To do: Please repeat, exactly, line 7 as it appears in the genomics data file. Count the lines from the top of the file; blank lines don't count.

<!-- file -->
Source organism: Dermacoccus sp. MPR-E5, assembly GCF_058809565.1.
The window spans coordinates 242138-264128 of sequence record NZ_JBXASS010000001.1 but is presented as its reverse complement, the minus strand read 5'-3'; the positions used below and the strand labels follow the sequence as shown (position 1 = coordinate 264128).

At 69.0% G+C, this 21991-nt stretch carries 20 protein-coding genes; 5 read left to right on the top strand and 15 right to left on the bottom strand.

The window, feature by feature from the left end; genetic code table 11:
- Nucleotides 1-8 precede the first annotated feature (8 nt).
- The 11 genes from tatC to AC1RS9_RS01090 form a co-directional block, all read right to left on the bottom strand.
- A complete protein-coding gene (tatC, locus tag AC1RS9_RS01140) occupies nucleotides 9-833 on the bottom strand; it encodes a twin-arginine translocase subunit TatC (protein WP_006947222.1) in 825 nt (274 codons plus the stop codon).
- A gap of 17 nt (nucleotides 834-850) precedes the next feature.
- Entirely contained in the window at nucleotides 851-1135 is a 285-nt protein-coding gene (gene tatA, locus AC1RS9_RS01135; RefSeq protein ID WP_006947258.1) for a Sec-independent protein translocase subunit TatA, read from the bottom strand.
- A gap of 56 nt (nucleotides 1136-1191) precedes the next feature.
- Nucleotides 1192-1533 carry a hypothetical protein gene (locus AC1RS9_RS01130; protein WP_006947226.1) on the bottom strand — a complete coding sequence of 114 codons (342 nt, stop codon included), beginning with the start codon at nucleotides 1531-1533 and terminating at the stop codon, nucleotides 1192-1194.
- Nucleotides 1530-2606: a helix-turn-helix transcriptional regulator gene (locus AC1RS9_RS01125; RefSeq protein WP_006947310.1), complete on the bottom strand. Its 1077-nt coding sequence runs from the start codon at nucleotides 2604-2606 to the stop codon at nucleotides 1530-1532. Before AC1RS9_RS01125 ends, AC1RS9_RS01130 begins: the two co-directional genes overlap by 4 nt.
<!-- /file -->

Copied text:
- A complete protein-coding gene (tatC, locus tag AC1RS9_RS01140) occupies nucleotides 9-833 on the bottom strand; it encodes a twin-arginine translocase subunit TatC (protein WP_006947222.1) in 825 nt (274 codons plus the stop codon).